For the second article we moved to the case of simulated signals, coming from many events, on a future space-based detector datastream. To this extent we analyze the Stochastic Gravitational Wave Background predicted on the LISA detector, which is given by the superposition of all the weak unresolvable signals on the detector strain. We forecast the signal on the LISA detector strain by using the results coming from the latest LVK population inference paper, and produced catalogs representing a Stellar-Origin Black Hole population in our Universe. The Stochastic Gravitational Wave Background is then computed by adopting four different methods, that in order of complexity, range from a simple analytical evaluation to estimating the real detector strain after synthesizing a black hole population and iteratively subtracting all the resolvable sources. We find that, when the assumed SNR threshold is high enough to keep the number of resolvable sources small (∼ 10 over 4 years of observation), all the methods give results well in agreement with each other. This implies that, when working with LISA data, it is possible to use the fast analytical estimation for the stochastic noise component with a small loss of precision. On the other hand, the use of more complex methods like the iterative subtraction of a synthesized population, despite naturally requiring numerical cuts in the population generation phase due to its computational cost, can present both the value of the Stochastic Gravitational Wave Background amplitude as well as the resolvable sources predicted on the LISA strain at the same time. It can hence be useful when both these quantities need to be taken into account in a particular study.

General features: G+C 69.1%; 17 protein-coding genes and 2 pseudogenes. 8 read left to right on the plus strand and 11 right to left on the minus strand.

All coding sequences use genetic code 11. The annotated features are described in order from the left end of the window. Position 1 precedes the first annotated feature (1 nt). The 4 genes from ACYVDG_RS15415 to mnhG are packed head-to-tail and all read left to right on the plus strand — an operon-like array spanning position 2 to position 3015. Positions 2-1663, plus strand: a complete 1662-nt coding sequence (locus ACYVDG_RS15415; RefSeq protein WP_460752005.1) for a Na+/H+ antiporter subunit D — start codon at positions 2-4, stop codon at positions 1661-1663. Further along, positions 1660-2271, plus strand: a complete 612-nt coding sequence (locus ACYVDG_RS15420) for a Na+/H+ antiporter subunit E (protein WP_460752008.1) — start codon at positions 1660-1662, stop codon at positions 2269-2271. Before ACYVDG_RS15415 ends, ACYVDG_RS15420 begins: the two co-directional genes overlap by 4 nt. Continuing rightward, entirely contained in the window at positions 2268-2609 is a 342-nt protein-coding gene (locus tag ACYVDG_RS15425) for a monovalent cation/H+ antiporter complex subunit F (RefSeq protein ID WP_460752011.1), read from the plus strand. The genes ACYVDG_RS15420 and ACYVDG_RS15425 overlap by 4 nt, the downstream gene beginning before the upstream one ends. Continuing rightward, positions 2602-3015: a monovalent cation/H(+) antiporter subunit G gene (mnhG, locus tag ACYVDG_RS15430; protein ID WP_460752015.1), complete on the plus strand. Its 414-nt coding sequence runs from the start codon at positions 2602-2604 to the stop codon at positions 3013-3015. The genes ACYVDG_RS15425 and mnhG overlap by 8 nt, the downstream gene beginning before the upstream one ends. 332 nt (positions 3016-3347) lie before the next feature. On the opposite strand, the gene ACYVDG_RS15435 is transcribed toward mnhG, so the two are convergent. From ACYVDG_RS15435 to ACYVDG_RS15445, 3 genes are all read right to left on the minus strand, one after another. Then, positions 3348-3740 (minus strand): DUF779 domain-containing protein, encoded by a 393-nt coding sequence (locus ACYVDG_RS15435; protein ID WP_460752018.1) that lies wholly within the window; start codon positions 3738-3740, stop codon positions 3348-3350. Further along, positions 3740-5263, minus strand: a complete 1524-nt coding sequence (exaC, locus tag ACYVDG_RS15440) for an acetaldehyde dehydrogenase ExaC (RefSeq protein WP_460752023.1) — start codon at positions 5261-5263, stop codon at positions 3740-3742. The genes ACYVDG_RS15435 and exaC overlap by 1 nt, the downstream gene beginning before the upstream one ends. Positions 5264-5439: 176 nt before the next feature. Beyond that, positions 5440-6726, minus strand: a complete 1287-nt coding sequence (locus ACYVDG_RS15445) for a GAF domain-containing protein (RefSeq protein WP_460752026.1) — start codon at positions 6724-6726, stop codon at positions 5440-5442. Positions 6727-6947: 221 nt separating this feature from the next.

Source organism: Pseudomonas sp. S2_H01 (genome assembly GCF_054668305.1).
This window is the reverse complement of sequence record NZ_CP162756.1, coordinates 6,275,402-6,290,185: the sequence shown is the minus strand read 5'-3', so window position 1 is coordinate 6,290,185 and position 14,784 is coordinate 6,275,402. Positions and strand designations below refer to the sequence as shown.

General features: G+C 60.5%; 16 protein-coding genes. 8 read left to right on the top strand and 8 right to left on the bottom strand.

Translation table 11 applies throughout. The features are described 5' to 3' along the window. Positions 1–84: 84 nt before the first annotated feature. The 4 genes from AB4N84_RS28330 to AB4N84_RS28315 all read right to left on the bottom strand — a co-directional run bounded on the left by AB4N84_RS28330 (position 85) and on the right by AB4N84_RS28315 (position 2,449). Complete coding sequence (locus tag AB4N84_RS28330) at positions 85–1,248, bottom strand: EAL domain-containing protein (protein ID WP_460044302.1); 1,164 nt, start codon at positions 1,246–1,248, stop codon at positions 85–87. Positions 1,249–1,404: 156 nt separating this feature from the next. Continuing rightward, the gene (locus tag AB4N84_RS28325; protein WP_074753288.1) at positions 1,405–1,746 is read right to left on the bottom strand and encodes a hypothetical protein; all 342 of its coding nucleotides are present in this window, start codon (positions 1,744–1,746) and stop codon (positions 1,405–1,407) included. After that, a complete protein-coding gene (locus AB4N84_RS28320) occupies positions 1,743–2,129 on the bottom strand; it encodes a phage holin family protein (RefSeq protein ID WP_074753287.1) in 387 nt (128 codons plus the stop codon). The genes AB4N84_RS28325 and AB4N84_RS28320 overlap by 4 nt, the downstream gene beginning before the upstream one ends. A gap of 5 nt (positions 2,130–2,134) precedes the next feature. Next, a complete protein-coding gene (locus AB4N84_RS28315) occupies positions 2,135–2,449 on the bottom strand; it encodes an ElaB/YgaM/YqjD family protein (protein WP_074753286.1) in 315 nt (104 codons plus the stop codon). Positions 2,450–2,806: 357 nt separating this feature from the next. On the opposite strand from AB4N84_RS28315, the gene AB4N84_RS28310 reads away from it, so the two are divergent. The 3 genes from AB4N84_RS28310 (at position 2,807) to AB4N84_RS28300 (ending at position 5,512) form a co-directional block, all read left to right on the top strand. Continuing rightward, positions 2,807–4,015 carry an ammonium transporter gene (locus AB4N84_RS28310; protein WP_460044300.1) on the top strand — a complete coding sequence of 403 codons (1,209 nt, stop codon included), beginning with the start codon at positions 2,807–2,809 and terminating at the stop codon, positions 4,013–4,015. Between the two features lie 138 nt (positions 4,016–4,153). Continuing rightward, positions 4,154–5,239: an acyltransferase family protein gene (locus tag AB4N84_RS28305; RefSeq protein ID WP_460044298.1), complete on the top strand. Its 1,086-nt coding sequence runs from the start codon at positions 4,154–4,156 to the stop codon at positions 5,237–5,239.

We conclude on the third article by studying the synergy of multiple future gravitational wave detectors (both Earth-based and Space-based), in assessing the presence of secondary population channels in the detectors data stream. To this extent, we investigate the prospects of identifying potential Primordial Black Hole Binary populations over the astrophysical Stellar-Origin Black Hole Binary population of our Universe. We once again assume that our fiducial population follows the latest LVK GWTC-3 inference paper results, and we forecast our analysis on the next generation of gravitational wave detectors. We consider different possibilities both for the merger rate and mass function of the studied Primordial Black Hole subpopulations, and we perform our analysis by focusing on the signatures at higher redshifts than the current LVK detection horizon. We exploit the fact that the astrophysical black holes of our universe are supposed to follow a distribution as a function of redshift closely related to the Star Formation Rate, which is supposed to peak and then slowly die off. At distances beyond the peak of the stellar formation rate, the Stellar-Origin Binary Black Hole contribution will hence become negligible, whereas Primordial Black Hole models predict many sources and will dominate. We generally find that Earth-based and space-based detectors work synergistically, and the value of the Stochastic Gravitational Wave Background measured by LISA will generally be able to improve constraining the presence of additional sub-populations compared to the case when only Earth-based detector observations are considered.

##### Består av

Paper 1: Marcoccia, P., Fredriksson, F., Nielsen, A.B. & Nardini, G. (2020) Pearson cross-correlation in the first four black hole binary mergers, Journal of Cosmology and Astroparticle Physics, 2020(043), DOI 10.1088/1475-7516/2020/11/043Paper 2: Babak, S., Caprini, C., Figueroa, D.G., Karnesis, N., Marcoccia, P., Nardini, G., Pieroni, M., Ricciardone, A., Sesana, A. & Torrado, J. (2023) Stochastic gravitational wave background from stellar origin binary black holes in LISA. Journal of Cosmology and Astroparticle Physics, 2023. DOI 10.1088/1475-7516/2023/08/034

Paper 3: Marcoccia, P., Nardini, G. & Pieroni, M. Probing primordial black holes at high redshift with future gravitational wave detector. [Pre-print]

##### Utgiver

University of Stavanger, Norway##### Serie

PhD thesis UiS;;740